It's Gary Larson's 60th birthday today.
Larson, who did the comic panel, "The Far Side", for 15 years, is still reaping the rewards of his twisted imagination. "Far Side" products continue to sell. No one else wrote or drew jokes like Larson, and they are still being appreciated.
I have an unused 1988 desktop calendar by Larson. I tried to sell it on eBay a few years ago and got no takers. If 1988 ever comes around again I'll try again.
My favorite book of Larson's is PreHistory Of The Far Side. If you've ever wondered what goes into the creative process this is a great book. Most fun are the panels that were misunderstood by readers, had captions switched, or were otherwise disasters. I also like the back cover, with its fake class picture. It's kind of scary, but that Larson figure in the middle row looks like me in sixth grade.
It's hard to be funny occasionally, much less 365 days a year for 15 years, but I think Larson came as close as anyone.
"The Far Side" Copyright © 2010 FarWorks, Inc.
Larson's people are vigilant about tracking down images on the Internet. My suggestion if you want to see more of "The Far Side" is buy his books, calendars, or one of the multitudes of other licensed products. Here's a letter that has circulated around the Internet purportedly sent by Larson to folks violating his copyrights. Nice letter, but he does make his point:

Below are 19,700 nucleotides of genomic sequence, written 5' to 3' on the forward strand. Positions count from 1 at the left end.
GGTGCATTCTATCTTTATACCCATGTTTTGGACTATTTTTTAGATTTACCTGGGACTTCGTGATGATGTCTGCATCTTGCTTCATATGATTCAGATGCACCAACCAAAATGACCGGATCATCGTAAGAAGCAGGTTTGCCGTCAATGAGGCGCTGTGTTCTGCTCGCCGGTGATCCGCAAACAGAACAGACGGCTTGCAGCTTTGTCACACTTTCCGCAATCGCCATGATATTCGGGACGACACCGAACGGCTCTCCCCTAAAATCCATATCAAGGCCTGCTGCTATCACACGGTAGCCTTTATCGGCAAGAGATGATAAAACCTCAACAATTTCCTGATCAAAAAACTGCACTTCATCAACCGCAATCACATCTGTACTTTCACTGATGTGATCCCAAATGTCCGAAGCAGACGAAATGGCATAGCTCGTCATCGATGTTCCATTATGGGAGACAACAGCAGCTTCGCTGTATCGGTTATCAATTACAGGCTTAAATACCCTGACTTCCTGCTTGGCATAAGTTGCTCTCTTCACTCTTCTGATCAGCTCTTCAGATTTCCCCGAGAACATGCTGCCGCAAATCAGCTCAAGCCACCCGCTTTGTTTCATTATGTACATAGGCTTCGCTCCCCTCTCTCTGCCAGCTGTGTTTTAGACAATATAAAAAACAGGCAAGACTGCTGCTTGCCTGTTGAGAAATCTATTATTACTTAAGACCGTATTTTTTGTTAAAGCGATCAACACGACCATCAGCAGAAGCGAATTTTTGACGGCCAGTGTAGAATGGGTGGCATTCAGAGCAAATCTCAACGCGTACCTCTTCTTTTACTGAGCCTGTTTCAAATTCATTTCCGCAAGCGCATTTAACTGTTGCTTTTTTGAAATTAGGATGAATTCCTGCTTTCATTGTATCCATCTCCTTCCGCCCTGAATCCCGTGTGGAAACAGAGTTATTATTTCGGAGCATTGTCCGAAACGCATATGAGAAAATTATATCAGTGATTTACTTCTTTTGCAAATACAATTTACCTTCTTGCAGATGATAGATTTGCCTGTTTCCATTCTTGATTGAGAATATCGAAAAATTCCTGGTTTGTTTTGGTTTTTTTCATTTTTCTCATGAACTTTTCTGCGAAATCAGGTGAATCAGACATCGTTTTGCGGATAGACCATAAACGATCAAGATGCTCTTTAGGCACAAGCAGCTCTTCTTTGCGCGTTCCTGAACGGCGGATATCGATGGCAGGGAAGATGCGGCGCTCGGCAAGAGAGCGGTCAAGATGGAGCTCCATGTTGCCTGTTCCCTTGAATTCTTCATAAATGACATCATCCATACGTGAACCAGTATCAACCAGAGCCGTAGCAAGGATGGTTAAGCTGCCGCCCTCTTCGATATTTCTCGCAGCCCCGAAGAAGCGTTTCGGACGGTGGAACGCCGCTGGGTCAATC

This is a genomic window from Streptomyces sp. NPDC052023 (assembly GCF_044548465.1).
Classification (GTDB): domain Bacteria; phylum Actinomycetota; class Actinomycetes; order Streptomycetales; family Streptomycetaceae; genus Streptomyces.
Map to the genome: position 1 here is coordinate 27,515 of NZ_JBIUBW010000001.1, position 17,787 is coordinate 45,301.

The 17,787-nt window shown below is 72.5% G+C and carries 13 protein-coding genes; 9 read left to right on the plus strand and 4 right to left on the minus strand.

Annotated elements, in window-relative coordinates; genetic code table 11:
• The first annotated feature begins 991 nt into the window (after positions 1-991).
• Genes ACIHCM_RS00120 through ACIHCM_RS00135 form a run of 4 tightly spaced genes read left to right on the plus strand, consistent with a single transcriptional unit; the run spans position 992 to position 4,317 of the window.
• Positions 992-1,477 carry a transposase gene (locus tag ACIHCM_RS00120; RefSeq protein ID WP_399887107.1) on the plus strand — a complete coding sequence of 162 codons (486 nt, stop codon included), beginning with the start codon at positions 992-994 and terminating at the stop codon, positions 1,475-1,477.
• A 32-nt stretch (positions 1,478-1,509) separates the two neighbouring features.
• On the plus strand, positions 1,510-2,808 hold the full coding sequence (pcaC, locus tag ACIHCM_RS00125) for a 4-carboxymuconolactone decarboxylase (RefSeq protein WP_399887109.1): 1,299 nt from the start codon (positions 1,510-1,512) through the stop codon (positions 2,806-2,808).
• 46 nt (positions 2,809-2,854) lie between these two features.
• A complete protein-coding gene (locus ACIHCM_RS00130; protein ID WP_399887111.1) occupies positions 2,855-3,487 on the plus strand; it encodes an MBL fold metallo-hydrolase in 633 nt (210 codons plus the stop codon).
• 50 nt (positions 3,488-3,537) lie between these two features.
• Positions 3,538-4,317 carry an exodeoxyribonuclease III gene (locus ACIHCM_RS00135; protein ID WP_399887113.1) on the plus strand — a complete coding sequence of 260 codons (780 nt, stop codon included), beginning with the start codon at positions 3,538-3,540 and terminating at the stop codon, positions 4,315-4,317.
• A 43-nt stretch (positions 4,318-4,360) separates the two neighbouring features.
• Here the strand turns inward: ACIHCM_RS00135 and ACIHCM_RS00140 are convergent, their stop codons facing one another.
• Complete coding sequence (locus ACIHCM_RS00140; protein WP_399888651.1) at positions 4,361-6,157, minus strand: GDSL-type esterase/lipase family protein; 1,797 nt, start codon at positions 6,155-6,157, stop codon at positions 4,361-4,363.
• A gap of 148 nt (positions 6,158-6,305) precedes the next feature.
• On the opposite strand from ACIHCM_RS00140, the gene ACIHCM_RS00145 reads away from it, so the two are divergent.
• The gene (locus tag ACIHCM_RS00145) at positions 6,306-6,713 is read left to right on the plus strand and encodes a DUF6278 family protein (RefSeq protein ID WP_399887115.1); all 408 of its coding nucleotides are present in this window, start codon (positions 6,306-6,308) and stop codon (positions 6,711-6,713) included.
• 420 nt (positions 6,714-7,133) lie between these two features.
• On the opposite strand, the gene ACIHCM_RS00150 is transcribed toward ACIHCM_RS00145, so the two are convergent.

TO WHOM IT MAY CONCERN:I'm walking a fine line here.On the one hand, I confess to finding it quite flattering that some of my fans have created web sites displaying and / or distributing my work on the Internet. And, on the other, I'm struggling to find the words that convincingly but sensitively persuade these Far Side enthusiasts to "cease and desist" before they have to read these words from some lawyer.What impact this unauthorized use has had (and is having) in tangible terms is, naturally, of great concern to my publishers and therefore to me -- but it's not the focus of this letter. My effort here is to try and speak to the intangible impact, the emotional cost to me, personally, of seeing my work collected, digitized, and offered up in cyberspace beyond my control.Years ago I was having lunch one day with the cartoonist Richard Guindon, and the subject came up how neither one of us ever solicited or accepted ideas from others. But, until Richard summed it up quite neatly, I never really understood my own aversions to doing this: ''It's like having someone else write in your diary," he said. And how true that statement rang with me . In effect, we drew cartoons that we hoped would be entertaining or, at the very least, not boring; but regardless, they would always come from an intensely personal, and therefore original perspective.To attempt to be "funny" is a very scary, risk-laden proposition. (Ask any stand-up comic who has ever "bombed" on stage.) But if there was ever an axiom to follow in this business, it would be this: be honest to yourself and -- most important -- respect your audience.So, in a nutshell (probably an unfortunate choice of words for me), I only ask that this respect be returned, and the way for anyone to do that is to please, please refrain from putting The Far Side out on the Internet. These cartoons are my "children," of sorts, and like a parent, I'm concerned about where they go at night without telling me. And, seeing them at someone's web site is like getting the call at 2:00 a.m. that goes, "Uh, Dad, you're not going to like this much, but guess where I am."I hope my explanation helps you to understand the importance this has for me, personally, and why I'm making this request.Please send my "kids" home. I'll be eternally grateful.Most respectfully,Gary Larson